I mentioned yesterday a Dallas publication’s report of a family’s complaint that it had been denied use of a church in Baxter County for the funeral of a Baxter County native who’d died in Texas because he was gay (and married).
The Baxter Bulletin followed up on the story.
So, too, did J.T. Eberhard on the Patheos blog. He’s a Mountain Home native who went to high school with James Stone, whose funeral was at issue.
First some corrections to my original report based on the Dallas publication. The church at issue where the family said it was turned away was a Church of Christ in Clarkridge, the small community where Stone grew up, not in Mountain Home proper The church pastor disputes multiple family members’ insistence that they were refused use of the church. There is also a disagreement on whether the family was denied use of the local volunteer fire department for a reception, a custom granted to many others at funerals. The pastor of the church told the Baxter Bulletin that he had not been asked to perform the graveside service. The family says the church canceled a service planned at the church when it found out Stone was gay. The family insists the fire station reception was canceled on account of church pressure, though the Baxter Bulletin quotes unnamed family members as saying the event was canceled at their request.
But on one central point, there is agreement. Baxter Bulletin:
The one thing everyone involved in the story can agree upon is that two members of the Clarkridge Church of Christ, Jerry and Vicki Oels, handed anti-gay religious material and sympathy cards to Stone’s mother, Joan, Hoskins and Liebbe following the graveside service at Thacker Cemetery.
Here’s how Eberhard put it at Patheos, quoting Stone’s husband Jay Hoskins:
I can tell you that there were not only issues having a service for him, but also in so much as that one or more members of the Clarkridge Church of Christ called and “CANCELLED” our family get-together after the service, and that TWO members of the Clarkridge Church of Christ, Jerry and Vicki Oels gave James grieving mother, myself and the preacher a nice big envelope each one filled with over 10 pages of Bible passages condemning us to hell, referencing God’s marriage laws, marriage amongst people and animals, and then a sympathy card.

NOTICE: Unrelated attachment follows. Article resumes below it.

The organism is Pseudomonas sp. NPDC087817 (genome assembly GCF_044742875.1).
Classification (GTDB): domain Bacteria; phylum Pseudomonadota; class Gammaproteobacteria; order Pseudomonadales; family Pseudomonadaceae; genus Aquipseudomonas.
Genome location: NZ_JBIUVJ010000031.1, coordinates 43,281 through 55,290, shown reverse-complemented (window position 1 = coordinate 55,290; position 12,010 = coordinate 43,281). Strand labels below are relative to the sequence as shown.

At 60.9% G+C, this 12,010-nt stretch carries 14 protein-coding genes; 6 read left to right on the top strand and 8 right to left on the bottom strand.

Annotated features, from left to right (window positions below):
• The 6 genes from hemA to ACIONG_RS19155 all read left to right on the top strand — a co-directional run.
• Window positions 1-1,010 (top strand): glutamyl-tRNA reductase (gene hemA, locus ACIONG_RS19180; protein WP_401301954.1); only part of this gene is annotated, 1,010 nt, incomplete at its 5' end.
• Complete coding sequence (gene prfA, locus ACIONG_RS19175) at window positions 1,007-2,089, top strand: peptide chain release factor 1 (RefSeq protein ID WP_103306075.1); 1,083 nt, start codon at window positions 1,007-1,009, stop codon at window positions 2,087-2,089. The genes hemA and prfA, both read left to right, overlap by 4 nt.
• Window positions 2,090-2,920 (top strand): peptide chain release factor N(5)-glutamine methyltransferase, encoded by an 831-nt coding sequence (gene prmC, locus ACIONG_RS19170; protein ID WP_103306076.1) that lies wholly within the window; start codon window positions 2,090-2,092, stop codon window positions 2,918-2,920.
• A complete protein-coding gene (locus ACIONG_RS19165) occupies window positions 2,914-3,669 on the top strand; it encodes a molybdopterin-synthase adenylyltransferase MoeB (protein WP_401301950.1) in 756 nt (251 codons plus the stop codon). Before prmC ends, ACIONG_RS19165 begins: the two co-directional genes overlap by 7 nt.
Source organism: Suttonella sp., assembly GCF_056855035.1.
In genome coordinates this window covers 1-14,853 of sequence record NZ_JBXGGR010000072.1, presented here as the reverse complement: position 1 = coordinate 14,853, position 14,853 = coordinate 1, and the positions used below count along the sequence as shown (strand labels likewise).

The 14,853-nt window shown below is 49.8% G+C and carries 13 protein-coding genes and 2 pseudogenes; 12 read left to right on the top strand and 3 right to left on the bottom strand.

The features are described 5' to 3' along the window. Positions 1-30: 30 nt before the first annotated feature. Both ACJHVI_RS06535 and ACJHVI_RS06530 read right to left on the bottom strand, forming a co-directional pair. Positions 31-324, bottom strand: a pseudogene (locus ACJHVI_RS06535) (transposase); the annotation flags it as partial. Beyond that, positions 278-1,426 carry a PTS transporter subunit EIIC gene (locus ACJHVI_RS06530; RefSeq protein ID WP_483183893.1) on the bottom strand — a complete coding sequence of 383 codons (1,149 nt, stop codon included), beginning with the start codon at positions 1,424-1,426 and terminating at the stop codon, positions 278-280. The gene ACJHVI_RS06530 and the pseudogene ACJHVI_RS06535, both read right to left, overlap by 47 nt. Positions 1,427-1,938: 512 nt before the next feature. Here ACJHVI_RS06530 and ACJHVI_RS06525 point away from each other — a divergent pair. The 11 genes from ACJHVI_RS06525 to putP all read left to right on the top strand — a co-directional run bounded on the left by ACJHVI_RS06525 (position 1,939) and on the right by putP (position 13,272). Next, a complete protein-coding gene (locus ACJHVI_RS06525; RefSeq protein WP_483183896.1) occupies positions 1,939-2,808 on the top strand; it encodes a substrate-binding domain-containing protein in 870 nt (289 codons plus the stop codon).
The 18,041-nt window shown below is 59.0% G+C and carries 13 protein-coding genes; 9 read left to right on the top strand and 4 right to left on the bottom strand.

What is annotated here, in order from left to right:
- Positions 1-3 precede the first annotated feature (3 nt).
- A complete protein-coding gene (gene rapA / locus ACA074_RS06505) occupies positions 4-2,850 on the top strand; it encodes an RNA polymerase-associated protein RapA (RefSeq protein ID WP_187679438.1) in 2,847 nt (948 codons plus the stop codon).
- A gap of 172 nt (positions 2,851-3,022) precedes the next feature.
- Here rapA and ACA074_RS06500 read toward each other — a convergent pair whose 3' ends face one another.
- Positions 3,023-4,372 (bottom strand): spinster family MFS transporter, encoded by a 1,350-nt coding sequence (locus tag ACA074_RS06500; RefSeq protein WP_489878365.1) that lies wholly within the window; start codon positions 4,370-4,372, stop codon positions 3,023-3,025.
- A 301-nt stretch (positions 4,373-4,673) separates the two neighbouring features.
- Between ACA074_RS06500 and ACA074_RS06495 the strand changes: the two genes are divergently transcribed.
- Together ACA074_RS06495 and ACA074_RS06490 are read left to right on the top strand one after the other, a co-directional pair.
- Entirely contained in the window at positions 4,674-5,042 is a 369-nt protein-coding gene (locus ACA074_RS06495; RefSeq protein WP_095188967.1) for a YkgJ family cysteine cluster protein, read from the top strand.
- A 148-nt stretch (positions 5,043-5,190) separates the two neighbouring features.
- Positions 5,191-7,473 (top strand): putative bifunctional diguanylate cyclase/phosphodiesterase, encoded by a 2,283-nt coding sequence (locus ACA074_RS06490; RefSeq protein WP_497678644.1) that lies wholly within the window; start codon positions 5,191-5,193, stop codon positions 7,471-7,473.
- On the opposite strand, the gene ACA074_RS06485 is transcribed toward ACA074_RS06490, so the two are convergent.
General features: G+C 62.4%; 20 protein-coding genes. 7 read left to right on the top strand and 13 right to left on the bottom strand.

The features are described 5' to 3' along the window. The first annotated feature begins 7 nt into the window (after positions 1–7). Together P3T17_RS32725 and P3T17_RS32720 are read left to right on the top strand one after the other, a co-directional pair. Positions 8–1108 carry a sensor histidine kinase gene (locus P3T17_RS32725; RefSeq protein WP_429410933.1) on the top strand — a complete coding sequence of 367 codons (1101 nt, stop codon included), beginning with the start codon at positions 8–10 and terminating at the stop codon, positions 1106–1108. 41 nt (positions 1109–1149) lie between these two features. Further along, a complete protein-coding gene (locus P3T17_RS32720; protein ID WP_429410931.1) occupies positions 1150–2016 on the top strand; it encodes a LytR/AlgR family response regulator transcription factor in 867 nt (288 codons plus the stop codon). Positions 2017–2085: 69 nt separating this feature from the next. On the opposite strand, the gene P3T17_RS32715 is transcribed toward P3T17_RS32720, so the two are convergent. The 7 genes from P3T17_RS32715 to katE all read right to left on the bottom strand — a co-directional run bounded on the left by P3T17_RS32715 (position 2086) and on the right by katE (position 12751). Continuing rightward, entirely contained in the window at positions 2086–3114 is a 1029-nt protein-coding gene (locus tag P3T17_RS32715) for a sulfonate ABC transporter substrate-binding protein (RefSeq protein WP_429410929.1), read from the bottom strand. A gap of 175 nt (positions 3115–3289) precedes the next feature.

Patheos notes that the Clarkridge Church of Christ is home church to County Judge Mickey Pendergrass, currently in a legal fight to open the Baxter County Courthouse lawn only to Christian symbolism at Christmas time.
Eberhard’s report at Patheos concludes with commentary on comments around the web expressing the sentiment that the treatment Stone’s family received surely was an aberration and representative of only a tiny number of people.
So if you’re a Christian in the comments suggesting these people are a wacky minority and that most of the Christians in Mountain Home/Baxter County would never visit misery upon the lives of gay people out of deference to their love of Jesus, you’re simply wrong. In fact, the truth is the exact opposite: you are the minority, and the gay haters are thriving – and they’re being stoked from the pulpit.
This is the reality in Mountain Home. This is where James Stone grew up. This is the community that forced him into the closet out of either shame or fear, and it’s done so almost exclusively because of the community’s thick and overpowering faith in Jesus. These are the people who swear up and down there would be so much more love in the world if only everybody were Christian like them (and if they get to be the ones writing our laws).